In stories like these, we should keep in mind that God never personally causes evil. His work of creating and sustaining everything is always “very good,” even if sometimes He permits the evil that comes from our bad choices. In spite of Israel’s mistakes, God continued to hold out the promise of a path to spiritual and physical health. The repentant King Hezekiah’s illness (Isaiah 38) was healed by a fig-based remedy from the prophet Isaiah—but his recovery is attributed to the Lord. The restoration of health comes through collaboration between human skill and divine goodness. God allows us to participate in His work of restoring creation to the way He intended it to be. The wonder of modern medicine, which has produced vaccines against COVID-19 in record time, is a good example of this collaboration.

On a positive note, the prophets speak of health as a result of God doing surgery on the world: “‘I will heal your wounds,’ says the Lord” (Jeremiah 30:17). Isaiah promises that all nations will be healed by the Lord, which will take place through humankind joining together in the right worship of God (Isaiah 56:1-8) and through the establishment of justice for all members of the Lord’s community (Isaiah 58:6-12). The result of this will be such health that “he who lives to be only 100 years old is thought to have died young” (Isaiah 65:20).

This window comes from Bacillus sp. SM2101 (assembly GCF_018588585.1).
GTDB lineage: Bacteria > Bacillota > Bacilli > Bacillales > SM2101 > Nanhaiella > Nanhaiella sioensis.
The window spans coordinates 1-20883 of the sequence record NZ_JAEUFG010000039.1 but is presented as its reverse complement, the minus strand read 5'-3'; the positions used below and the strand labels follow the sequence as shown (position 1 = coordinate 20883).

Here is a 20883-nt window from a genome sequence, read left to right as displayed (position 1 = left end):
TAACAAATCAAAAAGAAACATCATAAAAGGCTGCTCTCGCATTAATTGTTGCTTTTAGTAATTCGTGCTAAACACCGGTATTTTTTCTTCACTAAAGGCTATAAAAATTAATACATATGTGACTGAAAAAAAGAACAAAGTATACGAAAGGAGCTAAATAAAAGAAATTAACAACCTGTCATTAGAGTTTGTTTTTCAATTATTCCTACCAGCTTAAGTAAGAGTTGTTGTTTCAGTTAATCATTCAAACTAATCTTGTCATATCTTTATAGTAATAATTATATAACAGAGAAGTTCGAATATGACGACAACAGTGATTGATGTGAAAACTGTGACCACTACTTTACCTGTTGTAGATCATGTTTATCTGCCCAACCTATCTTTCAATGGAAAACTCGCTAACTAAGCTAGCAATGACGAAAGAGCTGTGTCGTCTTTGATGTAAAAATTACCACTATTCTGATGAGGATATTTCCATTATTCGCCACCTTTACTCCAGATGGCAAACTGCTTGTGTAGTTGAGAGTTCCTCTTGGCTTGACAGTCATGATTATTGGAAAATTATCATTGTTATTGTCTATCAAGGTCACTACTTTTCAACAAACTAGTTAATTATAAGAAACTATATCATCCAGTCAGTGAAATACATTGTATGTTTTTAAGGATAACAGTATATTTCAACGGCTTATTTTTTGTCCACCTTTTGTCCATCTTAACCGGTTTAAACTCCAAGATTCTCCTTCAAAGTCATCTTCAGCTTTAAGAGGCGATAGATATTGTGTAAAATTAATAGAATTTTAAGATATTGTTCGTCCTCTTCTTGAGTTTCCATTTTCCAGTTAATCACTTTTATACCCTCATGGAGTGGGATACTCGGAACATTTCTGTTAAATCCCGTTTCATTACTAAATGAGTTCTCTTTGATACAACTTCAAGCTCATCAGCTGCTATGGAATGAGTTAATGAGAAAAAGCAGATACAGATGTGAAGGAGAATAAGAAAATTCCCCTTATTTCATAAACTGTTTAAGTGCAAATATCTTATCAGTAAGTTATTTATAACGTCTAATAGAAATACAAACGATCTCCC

The prophets teach us that moments of disease can be occasions for repentance. As we encounter our human insufficiency, we learn to place our trust in God. They also help us learn what it means to wait in hope: the Lord is planning to do something about the combined problem of sin and disease.

Wisdom and the Mystery of Disease

The Wisdom literature of the Old Testament reflects deeply on the remaining traces of the order that God established in the beginning, hidden but truly present, despite sin and evil. This order shows up especially in human decision making. For example, Sirach starts from the Law of Moses to find the beauty of creation, which leads him to describe remedies for disease, discoverable by human wisdom, as a sign of God’s goodness (Sirach 38:2-7). Those who heal others give honor to God, and a good physician is an image of virtue: wise in knowing how to give God’s healing to others, and just in giving that healing generously. Medicine is one way in which prudence watches over the righteous (Proverbs 2:11).

Even with this positive perspective on creation, people who suffer from illness still confront a real difficulty. The Book of Job describes it most clearly, in pages of anguished poetry. While disease and sin are interrelated, their connection presents a riddle: if someone hasn’t committed grave sin, how is it fair for God to allow others’ sin to harm them? In modern terms, when the physical, economic, and social effects of pandemics fall disproportionately on weak and innocent members of a community, where is justice?

Job himself never quite arrives at a full answer to this mystery, but he has an encounter with God (Job 38–41) and is satisfied that the question has an answer. There has to be more to creation, more to humankind, than just sin and disease, but we can’t quite arrive at that goodness by our own efforts. Somehow God Himself will have to break the boundaries of evil and death, if health and justice are to be truly restored to creation and human society.

And at this point, the Old Testament has asked its deepest question: how can God possibly make things right? The answer, of course, is found in the New Testament—the topic of our discussion next week!


(This article first appeared in the Feb. 12, 2021 issue of the One Voice newspaper.)